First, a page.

Nelson: North Dakota needs real conservatives
"Senators John Hoeven and Kevin Cramer exemplify the problem, They voted for the $1.2 trillion so-called infrastructure law last year. Every penny of it is borrowed," writes InForum columnist Ross Nelson. "Did your income and savings lose nearly a tenth of their spending power in one, count it, one year? Say thank you in part to our “conservative” Senators."
Now that the latest election season is upon us, North Dakotans should consider voting not just for Republicans but for conservatives. The run-of-the-mill North Dakota GOP member can only be considered conservative relative to the crackpot leftists who comprise the Democratic party. Republicans who voted to enlarge the state's budget dollar for incoming dollar during the oil boom are in no real sense conservative. They spent like drunken Democrats.
A major tenet of conservatism, which is why it's so unpopular, is that government spending should be minimized even if the revenue exists to bloat the budget every year. Some government is necessary; juggernaut government, even if fundable, always entails the stifling of liberty.
Senators John Hoeven and Kevin Cramer exemplify the problem. They voted for the $1.2 trillion so-called infrastructure law last year. Every penny of it is borrowed. All of it is covered by a huge expansion of bogus bucks — which have been a Biden administration specialty — and will ensure that inflation remains high. Did your income and savings lose nearly a tenth of their spending power in one, count it, one year? Say thank you in part to our “conservative” Senators.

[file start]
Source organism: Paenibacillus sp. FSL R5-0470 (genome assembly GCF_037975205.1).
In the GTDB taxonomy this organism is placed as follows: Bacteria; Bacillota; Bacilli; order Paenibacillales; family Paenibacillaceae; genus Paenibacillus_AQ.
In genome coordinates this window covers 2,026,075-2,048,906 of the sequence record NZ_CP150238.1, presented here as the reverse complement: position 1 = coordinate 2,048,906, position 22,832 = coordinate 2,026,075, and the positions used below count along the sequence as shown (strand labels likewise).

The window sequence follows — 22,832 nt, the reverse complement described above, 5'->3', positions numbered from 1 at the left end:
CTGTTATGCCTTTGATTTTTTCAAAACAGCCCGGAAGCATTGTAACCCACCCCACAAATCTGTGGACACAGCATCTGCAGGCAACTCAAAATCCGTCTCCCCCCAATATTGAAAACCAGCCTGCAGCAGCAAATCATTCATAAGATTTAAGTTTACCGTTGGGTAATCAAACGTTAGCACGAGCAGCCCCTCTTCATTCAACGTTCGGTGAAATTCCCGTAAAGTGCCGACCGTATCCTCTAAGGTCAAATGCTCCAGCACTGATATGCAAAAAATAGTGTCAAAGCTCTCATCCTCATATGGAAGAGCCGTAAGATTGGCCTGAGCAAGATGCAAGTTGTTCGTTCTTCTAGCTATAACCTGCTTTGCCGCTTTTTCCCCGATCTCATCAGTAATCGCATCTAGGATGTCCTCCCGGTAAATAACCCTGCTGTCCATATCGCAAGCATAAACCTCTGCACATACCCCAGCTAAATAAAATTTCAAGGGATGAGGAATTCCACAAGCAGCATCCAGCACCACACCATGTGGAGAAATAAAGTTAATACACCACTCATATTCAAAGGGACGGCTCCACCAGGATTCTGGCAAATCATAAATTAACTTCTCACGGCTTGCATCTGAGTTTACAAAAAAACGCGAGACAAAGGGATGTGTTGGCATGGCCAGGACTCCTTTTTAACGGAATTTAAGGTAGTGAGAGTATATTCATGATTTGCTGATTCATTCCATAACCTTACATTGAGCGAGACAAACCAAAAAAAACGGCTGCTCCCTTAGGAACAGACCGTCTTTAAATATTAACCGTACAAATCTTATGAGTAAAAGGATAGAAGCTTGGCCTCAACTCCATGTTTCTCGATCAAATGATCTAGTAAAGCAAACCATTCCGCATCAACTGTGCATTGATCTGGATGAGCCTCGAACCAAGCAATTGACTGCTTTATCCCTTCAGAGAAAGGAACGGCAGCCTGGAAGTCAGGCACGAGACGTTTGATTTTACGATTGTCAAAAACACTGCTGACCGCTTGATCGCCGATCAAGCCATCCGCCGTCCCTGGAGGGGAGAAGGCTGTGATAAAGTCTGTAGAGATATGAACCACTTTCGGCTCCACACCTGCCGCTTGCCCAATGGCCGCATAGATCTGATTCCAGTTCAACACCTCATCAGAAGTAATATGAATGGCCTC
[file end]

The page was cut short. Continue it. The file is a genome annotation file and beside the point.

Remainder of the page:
Never mind that a bridge needing fixing in Rhode Island is none of North Dakota's concern or business, and vice versa. Spending is in every circle of the Democrats and Republicans' Venn diagrams.
A conservative is aware of and learns from experience and unintended consequences. Liberals and Conservative Inc. members do not. Haven't our Senators, who full-throatedly favor meddling in Ukraine to the point that we have an Airborne Division practically on Ukraine's border preparing for war, learned anything from our blood-drenched intervention in WWI which led directly to WWII, from our war against Serbia, from Vietnam to Somalia and beyond? Hasn't America done enough damage to the world and its civilians?
Conservatism comes in different flavors. The European type is different from the American, the latter involving the Constitution. Edmund Burke, Russell Kirk, Willmore Kendall's populist conservatism, Frank Meyer's fusionism, and many others show the variety. But they typically tend to favor limited government and spending, tried and true traditions, and gradual social change: “If change is not necessary, it is necessary to not change.”
The Forum's editorial board and Rob Port's charge that the ”Bastiat Caucus” is a fringe group is right in one sense: conservatism in North Dakota is very much on the outside. But of course they mean it pejoratively — you know, right-wing rock-ribbed kook conspiracists radical Gadsden nuts. They should read Bastiat's “The Law” before judging. Indeed, many who pose as conservatives wouldn't know conservatism if it banged their empty heads together. If the Bastiat Caucus hasn't been effective, it's because of its few members, and that's because bedrock conservatism isn't widely accepted in this state.
Take Senate candidate Rick Becker 's views right from the Forum. He's against corporate welfare. Didn't liberals used to be also before becoming toadies to megacorporations? He rejects overspending and the consequent inflation coupled with Leviathan government. Quacks (my term, not Becker's) like Anthony Fauci would be held responsible for the damage they've done. Collaboration isn't the goal except when it leads to increased freedom. No more shifting leftward in order to get along.
Really radical extremist stuff, eh? We do have a choice this election.
Nelson lives in Casselton, N.D., and is a regular contributor to The Forum’s opinion page. Email him at email@example.com .
This column does not necessarily reflect the opinion of The Forum's editorial board nor Forum ownership.